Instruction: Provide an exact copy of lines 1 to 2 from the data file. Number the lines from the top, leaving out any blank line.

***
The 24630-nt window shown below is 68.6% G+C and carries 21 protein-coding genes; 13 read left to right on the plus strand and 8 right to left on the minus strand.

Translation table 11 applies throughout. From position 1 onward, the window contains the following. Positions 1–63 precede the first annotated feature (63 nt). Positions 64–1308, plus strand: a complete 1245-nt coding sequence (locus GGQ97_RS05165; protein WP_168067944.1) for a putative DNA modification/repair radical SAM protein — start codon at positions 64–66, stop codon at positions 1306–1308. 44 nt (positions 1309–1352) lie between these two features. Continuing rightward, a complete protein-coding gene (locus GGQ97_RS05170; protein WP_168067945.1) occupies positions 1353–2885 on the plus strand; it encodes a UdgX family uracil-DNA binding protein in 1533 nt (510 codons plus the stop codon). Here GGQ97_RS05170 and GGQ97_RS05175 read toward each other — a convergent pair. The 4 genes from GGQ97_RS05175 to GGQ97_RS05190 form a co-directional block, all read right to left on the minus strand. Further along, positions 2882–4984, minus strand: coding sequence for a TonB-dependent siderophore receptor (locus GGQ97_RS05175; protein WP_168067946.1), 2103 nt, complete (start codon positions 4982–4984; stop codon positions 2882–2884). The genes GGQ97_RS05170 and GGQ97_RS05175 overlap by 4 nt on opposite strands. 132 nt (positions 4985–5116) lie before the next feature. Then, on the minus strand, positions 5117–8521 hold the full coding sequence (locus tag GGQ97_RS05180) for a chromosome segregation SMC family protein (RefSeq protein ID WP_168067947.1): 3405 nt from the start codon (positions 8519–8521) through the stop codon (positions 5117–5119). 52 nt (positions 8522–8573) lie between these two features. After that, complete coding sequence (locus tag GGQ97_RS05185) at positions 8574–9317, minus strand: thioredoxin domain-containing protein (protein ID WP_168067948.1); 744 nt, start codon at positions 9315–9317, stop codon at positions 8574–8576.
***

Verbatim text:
The 24630-nt window shown below is 68.6% G+C and carries 21 protein-coding genes; 13 read left to right on the plus strand and 8 right to left on the minus strand.

Translation table 11 applies throughout. From position 1 onward, the window contains the following. Positions 1–63 precede the first annotated feature (63 nt). Positions 64–1308, plus strand: a complete 1245-nt coding sequence (locus GGQ97_RS05165; protein WP_168067944.1) for a putative DNA modification/repair radical SAM protein — start codon at positions 64–66, stop codon at positions 1306–1308. 44 nt (positions 1309–1352) lie between these two features. Continuing rightward, a complete protein-coding gene (locus GGQ97_RS05170; protein WP_168067945.1) occupies positions 1353–2885 on the plus strand; it encodes a UdgX family uracil-DNA binding protein in 1533 nt (510 codons plus the stop codon). Here GGQ97_RS05170 and GGQ97_RS05175 read toward each other — a convergent pair. The 4 genes from GGQ97_RS05175 to GGQ97_RS05190 form a co-directional block, all read right to left on the minus strand. Further along, positions 2882–4984, minus strand: coding sequence for a TonB-dependent siderophore receptor (locus GGQ97_RS05175; protein WP_168067946.1), 2103 nt, complete (start codon positions 4982–4984; stop codon positions 2882–2884). The genes GGQ97_RS05170 and GGQ97_RS05175 overlap by 4 nt on opposite strands. 132 nt (positions 4985–5116) lie before the next feature. Then, on the minus strand, positions 5117–8521 hold the full coding sequence (locus tag GGQ97_RS05180) for a chromosome segregation SMC family protein (RefSeq protein ID WP_168067947.1): 3405 nt from the start codon (positions 8519–8521) through the stop codon (positions 5117–5119). 52 nt (positions 8522–8573) lie between these two features. After that, complete coding sequence (locus tag GGQ97_RS05185) at positions 8574–9317, minus strand: thioredoxin domain-containing protein (protein ID WP_168067948.1); 744 nt, start codon at positions 9315–9317, stop codon at positions 8574–8576.